Atmos. Chem. Phys., 21, 4869–4897,Short summary
The work experimentally quantifies the impact of cloudiness and cloud type on the atmospheric heating rate of black and brown carbon. The most impacting clouds were stratocumulus, altostratus and stratus. Clouds caused a decrease of the heating rate of about 12 % per okta. The black carbon decease was slightly higher with respect to that of brown carbon. This study highlights the need to take into account the role of cloudiness when modelling light-absorbing aerosol climate forcing.
Roland Stirnberg, Jan Cermak, Simone Kotthaus, Martial Haeffelin, Hendrik Andersen, Julia Fuchs, Miae Kim, Jean-Eudes Petit, and Olivier Favez
Atmos. Chem. Phys., 21, 3919–3948,Short summary
Air pollution endangers human health and poses a problem particularly in densely populated areas. Here, an explainable machine learning approach is used to analyse periods of high particle concentrations for a suburban site southwest of Paris to better understand its atmospheric drivers. Air pollution is particularly excaberated by low temperatures and low mixed layer heights, but processes vary substantially between and within seasons.
Julia Schneider, Kristina Höhler, Paavo Heikkilä, Jorma Keskinen, Barbara Bertozzi, Pia Bogert, Tobias Schorr, Nsikanabasi Silas Umo, Franziska Vogel, Zoé Brasseur, Yusheng Wu, Simo Hakala, Jonathan Duplissy, Dmitri Moisseev, Markku Kulmala, Michael P. Adams, Benjamin J. Murray, Kimmo Korhonen, Liqing Hao, Erik S. Thomson, Dimitri Castarède, Thomas Leisner, Tuukka Petäjä, and Ottmar Möhler
Atmos. Chem. Phys., 21, 3899–3918,Short summary
By triggering the formation of ice crystals, ice-nucleating particles (INP) strongly influence cloud formation. Continuous, long-term measurements are needed to characterize the atmospheric INP variability. Here, a first long-term time series of INP spectra measured in the boreal forest for more than 1 year is presented, showing a clear seasonal cycle. It is shown that the seasonal dependency of INP concentrations and prevalent INP types is driven by the abundance of biogenic aerosol.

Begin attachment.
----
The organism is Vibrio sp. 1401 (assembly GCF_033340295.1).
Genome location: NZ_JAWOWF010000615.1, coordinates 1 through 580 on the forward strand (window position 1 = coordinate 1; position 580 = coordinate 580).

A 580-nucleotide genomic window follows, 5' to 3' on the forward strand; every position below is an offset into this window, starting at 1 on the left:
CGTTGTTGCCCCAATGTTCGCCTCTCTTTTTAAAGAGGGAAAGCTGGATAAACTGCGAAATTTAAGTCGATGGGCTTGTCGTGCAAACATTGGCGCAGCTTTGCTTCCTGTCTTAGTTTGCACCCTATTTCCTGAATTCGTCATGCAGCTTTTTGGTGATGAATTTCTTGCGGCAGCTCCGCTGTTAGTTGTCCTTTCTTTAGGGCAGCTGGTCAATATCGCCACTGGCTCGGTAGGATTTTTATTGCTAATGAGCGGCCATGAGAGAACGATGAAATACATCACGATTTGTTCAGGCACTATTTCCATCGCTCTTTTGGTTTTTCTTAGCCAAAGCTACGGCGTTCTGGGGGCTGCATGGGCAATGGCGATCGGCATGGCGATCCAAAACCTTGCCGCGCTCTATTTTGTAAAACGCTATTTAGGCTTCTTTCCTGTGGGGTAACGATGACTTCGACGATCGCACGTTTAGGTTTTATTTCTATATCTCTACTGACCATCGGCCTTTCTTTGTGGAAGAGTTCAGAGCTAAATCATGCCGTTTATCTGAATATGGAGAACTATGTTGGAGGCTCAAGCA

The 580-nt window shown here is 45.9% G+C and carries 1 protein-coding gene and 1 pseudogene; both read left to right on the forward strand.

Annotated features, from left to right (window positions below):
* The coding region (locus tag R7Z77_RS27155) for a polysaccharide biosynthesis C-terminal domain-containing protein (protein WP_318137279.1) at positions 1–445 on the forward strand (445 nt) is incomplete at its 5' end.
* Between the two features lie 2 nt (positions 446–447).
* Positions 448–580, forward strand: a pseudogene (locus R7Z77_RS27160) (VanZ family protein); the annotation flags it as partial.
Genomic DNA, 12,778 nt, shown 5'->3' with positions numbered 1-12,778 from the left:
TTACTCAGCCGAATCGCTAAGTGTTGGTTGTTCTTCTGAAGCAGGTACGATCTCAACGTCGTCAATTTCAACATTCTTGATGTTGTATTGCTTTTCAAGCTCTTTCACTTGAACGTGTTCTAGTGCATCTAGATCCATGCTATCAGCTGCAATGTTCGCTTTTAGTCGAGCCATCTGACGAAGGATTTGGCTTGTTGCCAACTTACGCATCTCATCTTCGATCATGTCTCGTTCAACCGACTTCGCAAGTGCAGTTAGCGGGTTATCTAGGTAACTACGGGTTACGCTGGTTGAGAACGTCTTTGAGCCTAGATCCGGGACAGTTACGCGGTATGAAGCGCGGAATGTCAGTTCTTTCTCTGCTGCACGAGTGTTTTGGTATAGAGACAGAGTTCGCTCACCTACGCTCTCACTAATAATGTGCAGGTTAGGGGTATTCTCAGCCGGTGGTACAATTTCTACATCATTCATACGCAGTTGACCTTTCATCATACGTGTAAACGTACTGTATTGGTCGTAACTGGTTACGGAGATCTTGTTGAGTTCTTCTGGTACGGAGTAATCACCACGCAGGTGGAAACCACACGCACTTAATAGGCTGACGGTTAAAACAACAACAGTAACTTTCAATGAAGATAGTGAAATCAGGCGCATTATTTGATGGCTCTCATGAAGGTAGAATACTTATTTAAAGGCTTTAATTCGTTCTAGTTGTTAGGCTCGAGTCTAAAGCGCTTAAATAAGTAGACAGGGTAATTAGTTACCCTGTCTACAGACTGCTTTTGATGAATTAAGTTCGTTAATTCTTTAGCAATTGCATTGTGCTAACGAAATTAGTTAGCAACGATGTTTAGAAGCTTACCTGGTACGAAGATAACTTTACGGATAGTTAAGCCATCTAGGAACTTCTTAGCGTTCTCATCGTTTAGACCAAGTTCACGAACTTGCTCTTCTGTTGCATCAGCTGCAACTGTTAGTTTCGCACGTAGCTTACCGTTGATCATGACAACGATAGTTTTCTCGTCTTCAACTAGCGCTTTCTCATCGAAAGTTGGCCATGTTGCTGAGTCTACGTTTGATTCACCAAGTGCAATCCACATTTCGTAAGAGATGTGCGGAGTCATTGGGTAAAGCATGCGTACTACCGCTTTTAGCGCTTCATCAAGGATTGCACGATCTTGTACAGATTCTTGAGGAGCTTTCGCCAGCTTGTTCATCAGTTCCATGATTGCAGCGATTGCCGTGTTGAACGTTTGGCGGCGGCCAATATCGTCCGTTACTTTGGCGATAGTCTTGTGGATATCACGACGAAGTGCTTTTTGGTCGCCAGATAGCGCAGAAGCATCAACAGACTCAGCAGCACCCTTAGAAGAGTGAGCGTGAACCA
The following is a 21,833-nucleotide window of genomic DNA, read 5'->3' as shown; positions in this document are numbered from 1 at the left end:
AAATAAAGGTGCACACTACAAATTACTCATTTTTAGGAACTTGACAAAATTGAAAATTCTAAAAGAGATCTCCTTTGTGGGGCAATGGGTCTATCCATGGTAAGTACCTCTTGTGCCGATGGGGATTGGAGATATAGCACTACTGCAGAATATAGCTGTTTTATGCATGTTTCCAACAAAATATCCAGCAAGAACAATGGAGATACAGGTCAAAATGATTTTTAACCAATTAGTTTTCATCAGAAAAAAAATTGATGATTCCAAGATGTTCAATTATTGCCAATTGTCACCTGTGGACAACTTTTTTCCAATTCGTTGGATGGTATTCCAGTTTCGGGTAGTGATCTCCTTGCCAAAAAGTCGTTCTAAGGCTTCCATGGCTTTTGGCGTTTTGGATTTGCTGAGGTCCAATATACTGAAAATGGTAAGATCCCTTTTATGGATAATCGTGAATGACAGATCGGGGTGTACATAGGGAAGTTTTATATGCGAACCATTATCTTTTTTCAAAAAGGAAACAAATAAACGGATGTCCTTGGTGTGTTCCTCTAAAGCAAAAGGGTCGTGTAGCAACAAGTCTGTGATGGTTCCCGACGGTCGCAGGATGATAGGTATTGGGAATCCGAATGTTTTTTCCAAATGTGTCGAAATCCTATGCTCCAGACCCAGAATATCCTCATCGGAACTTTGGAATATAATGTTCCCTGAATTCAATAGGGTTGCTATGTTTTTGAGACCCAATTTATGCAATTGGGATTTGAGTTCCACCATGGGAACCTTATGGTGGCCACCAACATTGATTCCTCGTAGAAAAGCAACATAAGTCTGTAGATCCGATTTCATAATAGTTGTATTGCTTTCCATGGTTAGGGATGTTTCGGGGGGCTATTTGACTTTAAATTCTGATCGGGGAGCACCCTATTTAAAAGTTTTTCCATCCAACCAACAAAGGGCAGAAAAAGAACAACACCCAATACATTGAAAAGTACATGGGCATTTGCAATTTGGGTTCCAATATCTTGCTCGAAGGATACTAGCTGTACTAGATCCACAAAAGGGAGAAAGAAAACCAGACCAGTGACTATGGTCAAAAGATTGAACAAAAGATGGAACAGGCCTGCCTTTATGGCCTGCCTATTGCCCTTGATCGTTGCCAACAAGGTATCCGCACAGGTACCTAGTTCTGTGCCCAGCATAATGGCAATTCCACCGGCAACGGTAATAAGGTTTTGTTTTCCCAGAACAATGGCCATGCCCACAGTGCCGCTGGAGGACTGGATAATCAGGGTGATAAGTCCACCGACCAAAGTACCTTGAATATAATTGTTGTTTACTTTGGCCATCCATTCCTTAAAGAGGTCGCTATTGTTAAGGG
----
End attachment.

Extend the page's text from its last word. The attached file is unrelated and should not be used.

Kevin J. Sanchez, Gregory C. Roberts, Georges Saliba, Lynn M. Russell, Cynthia Twohy, J. Michael Reeves, Ruhi S. Humphries, Melita D. Keywood, Jason P. Ward, and Ian M. McRobert
Atmos. Chem. Phys., 21, 3427–3446,Short summary
Measurements of particles and their properties were made from aircraft over the Southern Ocean. Aerosol transported from the Antarctic coast is shown to greatly enhance particle concentrations over the Southern Ocean. The occurrence of precipitation was shown to be associated with the lowest particle concentrations over the Southern Ocean. These particles are important due to their ability to enhance cloud droplet concentrations, resulting in more sunlight being reflected by the clouds.
Sami D. Seppälä, Joel Kuula, Antti-Pekka Hyvärinen, Sanna Saarikoski, Topi Rönkkö, Jorma Keskinen, Jukka-Pekka Jalkanen, and Hilkka Timonen
Atmos. Chem. Phys., 21, 3215–3234,Short summary
The effects of fuel sulfur content restrictions implemented by the International Maritime Organization in the Baltic Sea (in July 2010 and January 2015) on the particle properties of ship exhaust plumes and ambient aerosol were studied. The restrictions reduced the particle number concentrations and median particle size in plumes and number concentrations in ambient aerosol. These changes may improve human health in coastal areas and decrease the cooling effect of exhaust emissions from ships.